McCarty (2013). Language Regenesis in Practice.

McCarty, T. L. (2013). Language Regenesis in Practice. In Language Planning and Policy in Native America: History, Theory, Praxis (pp. 91–155). Bristol, UK: Multilingual Matters.

“‘This history is important … because everything we do today as a nation, including our language and culture efforts, is in direct response to this oppressive history’ (Baldwin & Olds, 2007:281).” (p 94)

“According to Baldwin, ‘A garden can have a lot of weeds in it and it takes tilling it … to encourage what we want to grow’:

“‘… It’s more a matter of getting on with the work in a thoughtful way. We must be conscious gardeners if we are going to have a community harvest.’ (Personal communication, 11 May 2009)” (p 94-95)

“‘We learned early on that even though self-motivated learning in the home may not require much in the way of financial resources, community based language learning does require a tremendous amount resources and tribal leadership has been critical towards supporting this need.’ (Personal communication , 19 August 2009)” (p 97)

“Jointly controlled and funded by the Miami Tribe of Oklahoma and Miami University, the Myaamia Project has been housed at MU since 2001. As stipulated in the memorandum of agreement between the tribe and the university, the project’s dual mission is research and education: research to assist Miami language and culture preservation — a research agenda that, Wesley Leonard stresses, is directed by a sovereign Indigenous nation’ (Miami Tribe of Oklahoma, 2008) …” (p 99)

“‘This isn’t a matter of settling on one way to do [language revitalization]’, Baldwin maintains; ‘it is to take advantage of all the different ways to capture [language and culture] and I think, for our case, documentation speaks pretty highly to what the possibilities are’ (personal communication, 19 August 2009).” (p 100)

[Note: Square brackets in passage above were in the original.]

“Wesley Leonard puts it this way: ‘Teaching the language is not our goal, it’s using the language as the articulation of our culture. … (Miami Tribe of Oklahoma, 2008)” (p 100)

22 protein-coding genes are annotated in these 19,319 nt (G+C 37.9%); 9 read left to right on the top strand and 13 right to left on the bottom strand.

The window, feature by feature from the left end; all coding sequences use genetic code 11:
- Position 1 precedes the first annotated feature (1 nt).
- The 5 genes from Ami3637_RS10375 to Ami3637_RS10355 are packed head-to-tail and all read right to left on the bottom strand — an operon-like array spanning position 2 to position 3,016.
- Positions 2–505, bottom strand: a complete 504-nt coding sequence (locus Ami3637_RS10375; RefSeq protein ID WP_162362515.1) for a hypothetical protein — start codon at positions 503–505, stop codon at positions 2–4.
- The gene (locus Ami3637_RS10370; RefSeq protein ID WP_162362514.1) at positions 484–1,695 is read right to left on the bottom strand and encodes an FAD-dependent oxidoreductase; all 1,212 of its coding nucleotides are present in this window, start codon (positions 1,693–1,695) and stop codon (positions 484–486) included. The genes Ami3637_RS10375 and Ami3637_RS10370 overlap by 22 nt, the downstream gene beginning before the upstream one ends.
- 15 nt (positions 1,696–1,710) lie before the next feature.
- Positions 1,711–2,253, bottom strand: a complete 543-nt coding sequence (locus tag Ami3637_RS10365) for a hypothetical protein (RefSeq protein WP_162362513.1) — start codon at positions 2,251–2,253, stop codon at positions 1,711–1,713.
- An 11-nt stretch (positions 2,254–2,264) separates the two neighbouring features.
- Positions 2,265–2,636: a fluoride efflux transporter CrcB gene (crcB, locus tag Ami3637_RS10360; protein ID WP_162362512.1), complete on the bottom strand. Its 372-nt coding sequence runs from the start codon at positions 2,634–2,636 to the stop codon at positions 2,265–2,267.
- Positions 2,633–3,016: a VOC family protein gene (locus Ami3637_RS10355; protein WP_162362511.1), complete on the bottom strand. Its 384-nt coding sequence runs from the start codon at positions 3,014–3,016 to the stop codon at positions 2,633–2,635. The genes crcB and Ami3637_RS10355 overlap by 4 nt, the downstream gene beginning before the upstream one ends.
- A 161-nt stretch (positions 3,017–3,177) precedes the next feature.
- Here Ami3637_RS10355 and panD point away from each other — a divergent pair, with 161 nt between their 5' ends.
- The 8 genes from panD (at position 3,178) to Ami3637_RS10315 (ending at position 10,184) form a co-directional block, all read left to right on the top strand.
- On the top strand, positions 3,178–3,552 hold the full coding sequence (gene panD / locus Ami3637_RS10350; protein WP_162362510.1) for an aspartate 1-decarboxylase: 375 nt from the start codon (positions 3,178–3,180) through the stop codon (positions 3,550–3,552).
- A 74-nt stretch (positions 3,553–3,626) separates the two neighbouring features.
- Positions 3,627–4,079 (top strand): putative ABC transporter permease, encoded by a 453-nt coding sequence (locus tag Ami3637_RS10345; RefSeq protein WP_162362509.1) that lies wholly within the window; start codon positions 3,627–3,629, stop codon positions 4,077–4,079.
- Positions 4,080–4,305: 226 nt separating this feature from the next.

“The revitalization of [the language], the return of that, is also an intergenerational process. (Personal communication, 11 May 2009)” (p 104)

[Note: Square brackets in passage above were in the original.]

“‘You have to raise the prestige of the language before a larger segment of the community begins to realize that this effort is real and growing and they should be part of it. …’ (Personal communication, 22 February 2012)” (p 104)

“The idea is that we are creating a generation of young people who … think differently about their language and begin to value themselves as Myaamia people and begin to dream about the possibilities.’ (Personal communication, 19 August 2009)” (p 104)

“From this perspective, fluency in Miami is the outcome of a longer, more complex process of ideological transformation and community building. … (Miami Tribe of Oklahoma, 2008).” (p 105)

[“Language Can Come Home Again’: Wôpanâak Language Reclamation” (p 106) …]

“Wôpanâak was the first American Indian language to have an alphabetic writing system, the outcome of the efforts of Puritan missionary John Eliot to translate the King James Bible.” (p 107)

[Determining community interest (p 108)]

[Much “groundwork and training” to get the project started. (p 109)]

[“We Wanted Language Learning to be Family Based’: The California Master-Apprentice Language Learning Program” (p 111) …]

“Unlike the situation for Miami and Wôpanâak discussed above or for Navajo, discussed in Chapter 4, California languages encompass at least six major language ‘root stocks’ and some 18 different language families (Goddard, 1996a). Thus, each language must be dealt with individually (see Figure 5.13). Also unlike Miami, Wôpanâak and Navajo, there is not a large corpus of written materials (Hinton, 1998: 86, 2001c: 218). Under these conditions language revitalizers have looked to elder speakers as primary language and culture resources, and to intertribal networks and community-university partnerships as the means for organizing language and culture regenesis.” (p 112)